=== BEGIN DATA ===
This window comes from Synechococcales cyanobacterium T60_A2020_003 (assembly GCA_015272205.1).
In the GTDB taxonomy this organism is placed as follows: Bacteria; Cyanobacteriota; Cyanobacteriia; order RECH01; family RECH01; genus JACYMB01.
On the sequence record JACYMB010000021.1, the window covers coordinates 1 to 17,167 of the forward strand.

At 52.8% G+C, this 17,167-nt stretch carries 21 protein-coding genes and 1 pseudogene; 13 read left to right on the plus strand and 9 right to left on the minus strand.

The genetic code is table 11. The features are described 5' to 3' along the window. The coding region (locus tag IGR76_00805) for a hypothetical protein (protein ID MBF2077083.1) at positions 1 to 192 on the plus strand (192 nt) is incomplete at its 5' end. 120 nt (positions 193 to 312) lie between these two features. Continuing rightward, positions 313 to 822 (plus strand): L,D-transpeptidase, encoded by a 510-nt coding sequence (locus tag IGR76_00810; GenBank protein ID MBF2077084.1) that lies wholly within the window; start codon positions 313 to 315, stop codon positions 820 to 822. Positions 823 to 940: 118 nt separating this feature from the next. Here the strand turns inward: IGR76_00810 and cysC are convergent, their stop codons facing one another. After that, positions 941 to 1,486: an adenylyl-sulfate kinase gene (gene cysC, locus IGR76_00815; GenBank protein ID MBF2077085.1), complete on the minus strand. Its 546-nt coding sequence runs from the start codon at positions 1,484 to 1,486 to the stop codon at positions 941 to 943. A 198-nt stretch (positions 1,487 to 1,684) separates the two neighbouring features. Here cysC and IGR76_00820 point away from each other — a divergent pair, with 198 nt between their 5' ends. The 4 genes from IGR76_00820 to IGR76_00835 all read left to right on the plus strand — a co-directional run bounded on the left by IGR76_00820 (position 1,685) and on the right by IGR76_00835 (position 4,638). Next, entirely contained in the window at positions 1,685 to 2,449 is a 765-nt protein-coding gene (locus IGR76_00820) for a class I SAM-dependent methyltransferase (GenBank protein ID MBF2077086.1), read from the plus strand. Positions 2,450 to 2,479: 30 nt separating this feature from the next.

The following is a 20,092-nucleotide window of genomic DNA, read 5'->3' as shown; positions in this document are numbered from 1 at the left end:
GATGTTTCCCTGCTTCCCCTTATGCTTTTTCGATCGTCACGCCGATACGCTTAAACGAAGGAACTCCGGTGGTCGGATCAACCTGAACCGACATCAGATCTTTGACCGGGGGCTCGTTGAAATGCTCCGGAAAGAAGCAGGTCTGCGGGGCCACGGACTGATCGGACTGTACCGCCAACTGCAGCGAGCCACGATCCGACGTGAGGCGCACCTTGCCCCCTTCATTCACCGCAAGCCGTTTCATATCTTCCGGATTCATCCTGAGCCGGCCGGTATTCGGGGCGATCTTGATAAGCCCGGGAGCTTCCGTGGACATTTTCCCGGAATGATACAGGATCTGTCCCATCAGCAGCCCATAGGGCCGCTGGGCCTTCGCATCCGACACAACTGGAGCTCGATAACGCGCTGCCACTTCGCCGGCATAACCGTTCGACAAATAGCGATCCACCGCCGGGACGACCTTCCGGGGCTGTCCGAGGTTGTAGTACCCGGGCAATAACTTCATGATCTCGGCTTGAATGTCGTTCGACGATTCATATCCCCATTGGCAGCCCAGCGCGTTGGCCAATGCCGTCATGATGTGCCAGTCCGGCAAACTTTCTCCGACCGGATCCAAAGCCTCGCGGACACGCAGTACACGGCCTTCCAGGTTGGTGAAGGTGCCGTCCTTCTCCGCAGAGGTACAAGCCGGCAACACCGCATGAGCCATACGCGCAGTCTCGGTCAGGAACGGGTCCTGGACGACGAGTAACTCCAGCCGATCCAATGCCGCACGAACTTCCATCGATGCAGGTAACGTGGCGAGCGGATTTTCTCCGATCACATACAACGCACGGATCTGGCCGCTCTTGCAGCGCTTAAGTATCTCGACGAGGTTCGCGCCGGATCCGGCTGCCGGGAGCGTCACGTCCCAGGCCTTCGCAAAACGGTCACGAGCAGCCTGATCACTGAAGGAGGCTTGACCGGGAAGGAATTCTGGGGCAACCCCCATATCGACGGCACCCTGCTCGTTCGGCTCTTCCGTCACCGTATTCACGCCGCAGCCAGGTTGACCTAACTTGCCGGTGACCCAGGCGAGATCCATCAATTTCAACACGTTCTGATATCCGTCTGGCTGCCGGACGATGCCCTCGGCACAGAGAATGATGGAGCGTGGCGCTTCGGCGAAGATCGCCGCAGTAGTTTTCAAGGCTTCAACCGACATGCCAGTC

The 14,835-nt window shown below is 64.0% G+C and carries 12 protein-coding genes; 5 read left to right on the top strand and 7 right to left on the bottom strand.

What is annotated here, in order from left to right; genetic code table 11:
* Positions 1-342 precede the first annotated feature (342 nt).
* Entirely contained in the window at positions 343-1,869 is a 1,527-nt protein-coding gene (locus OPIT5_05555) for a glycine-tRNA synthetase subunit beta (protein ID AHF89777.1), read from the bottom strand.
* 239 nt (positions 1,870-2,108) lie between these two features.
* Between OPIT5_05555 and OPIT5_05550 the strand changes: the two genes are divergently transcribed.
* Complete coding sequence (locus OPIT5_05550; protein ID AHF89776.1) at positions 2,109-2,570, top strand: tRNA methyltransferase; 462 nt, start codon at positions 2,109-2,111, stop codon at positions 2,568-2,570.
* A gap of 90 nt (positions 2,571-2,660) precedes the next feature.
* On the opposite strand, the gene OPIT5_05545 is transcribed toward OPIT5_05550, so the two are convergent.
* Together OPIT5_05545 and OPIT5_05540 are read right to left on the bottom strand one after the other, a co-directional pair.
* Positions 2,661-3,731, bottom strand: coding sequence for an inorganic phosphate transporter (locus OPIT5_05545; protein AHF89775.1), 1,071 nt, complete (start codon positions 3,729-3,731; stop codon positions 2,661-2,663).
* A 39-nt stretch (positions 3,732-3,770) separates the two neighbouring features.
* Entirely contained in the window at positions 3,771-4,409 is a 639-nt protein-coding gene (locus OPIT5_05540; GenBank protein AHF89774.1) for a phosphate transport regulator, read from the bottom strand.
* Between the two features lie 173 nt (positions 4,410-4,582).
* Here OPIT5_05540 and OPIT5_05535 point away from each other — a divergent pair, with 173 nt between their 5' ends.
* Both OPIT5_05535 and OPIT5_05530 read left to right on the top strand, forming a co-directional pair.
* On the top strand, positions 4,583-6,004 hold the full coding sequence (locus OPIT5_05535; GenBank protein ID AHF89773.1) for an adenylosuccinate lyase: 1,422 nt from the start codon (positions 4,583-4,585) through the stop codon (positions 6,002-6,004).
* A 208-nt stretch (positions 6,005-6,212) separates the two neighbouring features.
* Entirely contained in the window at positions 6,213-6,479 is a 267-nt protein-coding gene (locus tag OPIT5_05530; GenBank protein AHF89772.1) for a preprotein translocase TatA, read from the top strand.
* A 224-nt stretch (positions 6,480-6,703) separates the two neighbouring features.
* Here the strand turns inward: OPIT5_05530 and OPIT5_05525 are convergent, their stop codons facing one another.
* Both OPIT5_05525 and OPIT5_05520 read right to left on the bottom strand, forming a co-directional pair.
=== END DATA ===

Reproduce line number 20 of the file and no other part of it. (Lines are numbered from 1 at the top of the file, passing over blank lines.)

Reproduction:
* Entirely contained in the window at positions 3,771-4,409 is a 639-nt protein-coding gene (locus OPIT5_05540; GenBank protein AHF89774.1) for a phosphate transport regulator, read from the bottom strand.